Interview: Kurt Akeley, Rays vs. Rasters Panelist
What first drew you to computer graphics?
It was actually two things, firstly it was just the opportunity
to build things. When I was at Stanford I was looking for a professor
to do some work with and I couldn’t find any. Jim Clark, in
a presentation indicated he was looking for some students to build
graphics systems. I like building stuff, so it was really more the
building then the graphics itself at first.
Do you have any favorite CG mentors?
Certainly Jim Clark is the obvious one. I learned the fundamentals
of graphics from Jim, and, to a lesser but important degree, the
guys that started SGI. Working with Pat Hanrahan is an inspiration
now so even at this point in my life I’ve got mentors.
What was the first time you contributed to SIGGRAPH?
The first time I did a papers presentation was 1988 in Atlanta,
decribing the GT graphics system. I also was also contributing to
what SGI was doing and presenting things on the show floor at SIGGRAPH.
I’ve also been reviewing papers for SIGGRAPH since 1980 or
so, when Jim Clark was on the committe. In a sense, that was a
minor contribution. I’ve actually been reviewing the papers
for over twenty years.
What year/city was your first SIGGRAPH? Which was the most
The first time I attended SIGGRAPH was in 1984 in Minneapolis, and
I’ve been to every SIGGRAPH since except for the 1998 conference
when my son was born.
The one conference that we had the greatest focus on was actually
introducing the GT graphics. The paper was in 1988, but we actually
did a whisper suite in 1987 in Anaheim. There was a huge effort
to get that machine ready in time for the conference. We showed
it in a quiet way to thousands of people in this whisper suite and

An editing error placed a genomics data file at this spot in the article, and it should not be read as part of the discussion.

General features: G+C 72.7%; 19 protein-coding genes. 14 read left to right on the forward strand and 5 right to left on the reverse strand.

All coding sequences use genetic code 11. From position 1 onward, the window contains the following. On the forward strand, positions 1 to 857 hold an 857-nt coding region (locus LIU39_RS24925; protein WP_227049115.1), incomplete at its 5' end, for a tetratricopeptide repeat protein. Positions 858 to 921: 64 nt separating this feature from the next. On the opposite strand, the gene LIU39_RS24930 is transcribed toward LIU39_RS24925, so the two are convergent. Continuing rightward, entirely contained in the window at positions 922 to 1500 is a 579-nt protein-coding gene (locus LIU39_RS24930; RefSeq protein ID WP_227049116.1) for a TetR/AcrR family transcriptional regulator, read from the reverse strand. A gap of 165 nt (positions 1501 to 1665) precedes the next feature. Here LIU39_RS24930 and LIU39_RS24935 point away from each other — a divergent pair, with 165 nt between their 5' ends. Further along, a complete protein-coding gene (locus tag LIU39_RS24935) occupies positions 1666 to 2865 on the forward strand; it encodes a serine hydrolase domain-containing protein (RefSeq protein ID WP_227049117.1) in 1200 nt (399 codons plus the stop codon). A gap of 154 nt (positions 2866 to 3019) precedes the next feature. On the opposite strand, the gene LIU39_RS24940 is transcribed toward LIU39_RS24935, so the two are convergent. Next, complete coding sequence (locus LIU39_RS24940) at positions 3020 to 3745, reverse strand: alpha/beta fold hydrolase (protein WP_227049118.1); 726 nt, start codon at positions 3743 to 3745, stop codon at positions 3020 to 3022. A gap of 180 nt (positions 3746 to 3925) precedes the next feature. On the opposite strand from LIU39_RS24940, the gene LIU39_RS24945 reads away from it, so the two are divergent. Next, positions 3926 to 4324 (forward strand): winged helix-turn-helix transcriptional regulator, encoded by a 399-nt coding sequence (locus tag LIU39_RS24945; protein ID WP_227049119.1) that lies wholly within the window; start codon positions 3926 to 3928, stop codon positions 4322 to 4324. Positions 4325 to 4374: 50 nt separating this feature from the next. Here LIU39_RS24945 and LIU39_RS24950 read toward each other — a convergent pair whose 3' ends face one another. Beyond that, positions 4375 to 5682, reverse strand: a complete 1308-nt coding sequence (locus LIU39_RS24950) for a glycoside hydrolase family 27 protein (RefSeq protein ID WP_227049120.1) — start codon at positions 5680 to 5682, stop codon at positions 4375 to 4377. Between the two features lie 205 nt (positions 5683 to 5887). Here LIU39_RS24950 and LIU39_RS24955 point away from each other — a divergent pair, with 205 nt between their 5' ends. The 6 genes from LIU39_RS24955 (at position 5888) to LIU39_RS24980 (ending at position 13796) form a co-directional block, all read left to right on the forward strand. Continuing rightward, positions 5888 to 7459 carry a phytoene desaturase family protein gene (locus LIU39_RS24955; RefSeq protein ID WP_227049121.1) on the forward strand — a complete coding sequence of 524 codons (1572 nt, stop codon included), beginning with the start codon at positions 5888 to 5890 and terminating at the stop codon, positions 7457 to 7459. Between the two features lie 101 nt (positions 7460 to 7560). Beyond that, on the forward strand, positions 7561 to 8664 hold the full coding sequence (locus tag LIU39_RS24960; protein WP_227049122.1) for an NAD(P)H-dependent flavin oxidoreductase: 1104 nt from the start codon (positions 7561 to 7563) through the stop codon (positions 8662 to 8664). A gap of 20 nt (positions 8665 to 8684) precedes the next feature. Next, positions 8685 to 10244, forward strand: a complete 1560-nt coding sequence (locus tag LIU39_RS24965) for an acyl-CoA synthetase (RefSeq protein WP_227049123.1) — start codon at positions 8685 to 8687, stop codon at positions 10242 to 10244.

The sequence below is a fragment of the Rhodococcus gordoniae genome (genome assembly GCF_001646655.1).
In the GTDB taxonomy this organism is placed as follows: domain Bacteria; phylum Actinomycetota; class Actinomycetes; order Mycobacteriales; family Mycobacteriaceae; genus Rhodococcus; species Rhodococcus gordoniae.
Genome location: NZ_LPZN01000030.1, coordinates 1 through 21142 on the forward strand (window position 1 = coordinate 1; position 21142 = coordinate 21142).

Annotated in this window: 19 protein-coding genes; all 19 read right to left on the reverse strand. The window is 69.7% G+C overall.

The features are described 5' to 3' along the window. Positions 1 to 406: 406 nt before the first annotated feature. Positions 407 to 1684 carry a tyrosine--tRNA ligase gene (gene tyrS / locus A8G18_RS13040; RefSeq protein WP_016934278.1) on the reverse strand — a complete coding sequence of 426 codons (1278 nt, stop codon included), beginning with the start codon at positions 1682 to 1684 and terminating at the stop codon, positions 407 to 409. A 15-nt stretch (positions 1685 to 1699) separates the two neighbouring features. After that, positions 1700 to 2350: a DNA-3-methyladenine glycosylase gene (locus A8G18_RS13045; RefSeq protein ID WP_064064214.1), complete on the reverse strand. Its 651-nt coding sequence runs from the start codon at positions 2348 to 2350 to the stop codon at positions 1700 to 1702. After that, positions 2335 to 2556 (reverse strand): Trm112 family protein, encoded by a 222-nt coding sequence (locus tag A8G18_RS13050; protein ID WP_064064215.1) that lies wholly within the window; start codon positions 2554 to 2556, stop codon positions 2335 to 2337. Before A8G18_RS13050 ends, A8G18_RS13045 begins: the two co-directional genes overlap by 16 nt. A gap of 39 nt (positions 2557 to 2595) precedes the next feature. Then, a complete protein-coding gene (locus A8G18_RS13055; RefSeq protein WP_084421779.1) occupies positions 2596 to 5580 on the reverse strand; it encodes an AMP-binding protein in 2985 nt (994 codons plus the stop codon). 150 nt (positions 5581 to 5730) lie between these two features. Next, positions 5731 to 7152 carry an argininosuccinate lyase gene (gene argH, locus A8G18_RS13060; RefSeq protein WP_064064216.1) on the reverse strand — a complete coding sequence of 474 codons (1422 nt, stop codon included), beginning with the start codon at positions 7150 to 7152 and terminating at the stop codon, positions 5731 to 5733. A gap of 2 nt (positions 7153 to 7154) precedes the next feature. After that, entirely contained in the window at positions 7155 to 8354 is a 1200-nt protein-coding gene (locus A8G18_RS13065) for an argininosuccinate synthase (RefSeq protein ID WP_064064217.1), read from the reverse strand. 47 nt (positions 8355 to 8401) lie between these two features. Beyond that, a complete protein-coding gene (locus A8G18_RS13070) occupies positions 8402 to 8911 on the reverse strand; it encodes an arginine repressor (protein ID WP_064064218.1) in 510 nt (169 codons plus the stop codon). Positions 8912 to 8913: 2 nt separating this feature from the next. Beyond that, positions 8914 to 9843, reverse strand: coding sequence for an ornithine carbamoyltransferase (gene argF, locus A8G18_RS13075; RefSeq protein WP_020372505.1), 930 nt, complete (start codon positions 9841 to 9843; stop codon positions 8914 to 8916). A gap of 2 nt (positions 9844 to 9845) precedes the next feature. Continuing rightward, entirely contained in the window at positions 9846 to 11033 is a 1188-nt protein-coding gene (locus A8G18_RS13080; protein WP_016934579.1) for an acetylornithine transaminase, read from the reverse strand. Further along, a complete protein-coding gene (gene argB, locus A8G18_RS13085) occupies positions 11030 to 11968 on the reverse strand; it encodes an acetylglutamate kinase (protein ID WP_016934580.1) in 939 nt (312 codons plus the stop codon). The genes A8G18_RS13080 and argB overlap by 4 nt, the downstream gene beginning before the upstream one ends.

I think we were doing back-to-back presentations every half hour
for the whole time we were there. Maybe that was the most intense
one, but it was also the most fun.
What contributions to SIGGRAPH are you most
I guess that would be chairing the papers program in 2000. It’s
both a privilege and a responsibility to take that job. Part of
the responsibility is to not do things that leave it in worse shape
then we found it, so you want to be conservative about changes you
make, but you also want to leave it in better shape. Like an engineering
project if you are too aggressive you risk doing damage but if you
don’t do anything you didn’t really contribute. I put
a lot of effort into sort of formalizing the mechanisms and policy
and trying to leave a clear record of a bunch of procedural things.
I think I put more effort myself into the process and perception
and I counted on committee member to put in the specific efforts
identifying the best contributions in terms of the papers. My job
was to facilitate them and provide a process to make it all work
well and I felt like I was successful doing that.
What’s your favorite thing at this year or last year’s
I think my favorite my favorite thing about all SIGGRAPH’s
just meeting and interacting with friends and other folks doing
graphics. I enjoy sitting in on the courses. This year I learned
more so far in the courses then I have in the papers and that’s
kind of new for me.
I think I haven’t focused so much in the past. But still the
truth is my very favorite thing is running into old acquaintances
and people I don’t see very often and getting a chance to
What near/intermediate developments in CG do you look forward
I really look forward to 3D graphics somehow finding its way into
our non-computer related lives. I want it to be more of the real
world and have some augmented reality. I see that happening, I really
don’t know when but I think that that’s going to be
an inflection point when graphics takes on a really new significance
in our lives relative to a guess a lot of people are excited about
what’s going to happen with the web, and I’m sure that’s
exciting but I still feel like having graphics be something that
I do is not as interesting as having graphics be something that
is just with me as I do other things.
||People make SIGGRAPH what it is. Here a small sampling
of the people here in 2002
Kurt was the architect for GL/OpenGL.
Both Kurt Akeley and Maureen Stone claimed being the Papers Chair was the contribution which they are most proud of.